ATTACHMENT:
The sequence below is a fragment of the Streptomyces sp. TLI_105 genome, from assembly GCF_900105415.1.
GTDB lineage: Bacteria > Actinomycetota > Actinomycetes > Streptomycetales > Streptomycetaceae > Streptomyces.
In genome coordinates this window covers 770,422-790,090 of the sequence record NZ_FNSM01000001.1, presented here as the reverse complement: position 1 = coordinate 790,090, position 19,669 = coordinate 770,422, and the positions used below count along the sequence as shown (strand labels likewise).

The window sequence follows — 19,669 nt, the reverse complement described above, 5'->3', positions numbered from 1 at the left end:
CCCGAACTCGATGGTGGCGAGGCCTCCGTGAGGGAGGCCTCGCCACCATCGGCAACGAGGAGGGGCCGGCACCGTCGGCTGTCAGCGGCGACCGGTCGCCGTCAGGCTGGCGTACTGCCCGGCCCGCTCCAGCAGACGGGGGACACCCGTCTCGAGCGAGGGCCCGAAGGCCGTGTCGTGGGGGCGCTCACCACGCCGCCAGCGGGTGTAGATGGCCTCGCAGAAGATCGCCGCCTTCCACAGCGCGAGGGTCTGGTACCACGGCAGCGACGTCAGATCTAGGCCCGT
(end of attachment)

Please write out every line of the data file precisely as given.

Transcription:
The sequence below is a fragment of the Streptomyces sp. TLI_105 genome, from assembly GCF_900105415.1.
GTDB lineage: Bacteria > Actinomycetota > Actinomycetes > Streptomycetales > Streptomycetaceae > Streptomyces.
In genome coordinates this window covers 770,422-790,090 of the sequence record NZ_FNSM01000001.1, presented here as the reverse complement: position 1 = coordinate 790,090, position 19,669 = coordinate 770,422, and the positions used below count along the sequence as shown (strand labels likewise).

The window sequence follows — 19,669 nt, the reverse complement described above, 5'->3', positions numbered from 1 at the left end:
CCCGAACTCGATGGTGGCGAGGCCTCCGTGAGGGAGGCCTCGCCACCATCGGCAACGAGGAGGGGCCGGCACCGTCGGCTGTCAGCGGCGACCGGTCGCCGTCAGGCTGGCGTACTGCCCGGCCCGCTCCAGCAGACGGGGGACACCCGTCTCGAGCGAGGGCCCGAAGGCCGTGTCGTGGGGGCGCTCACCACGCCGCCAGCGGGTGTAGATGGCCTCGCAGAAGATCGCCGCCTTCCACAGCGCGAGGGTCTGGTACCACGGCAGCGACGTCAGATCTAGGCCCGT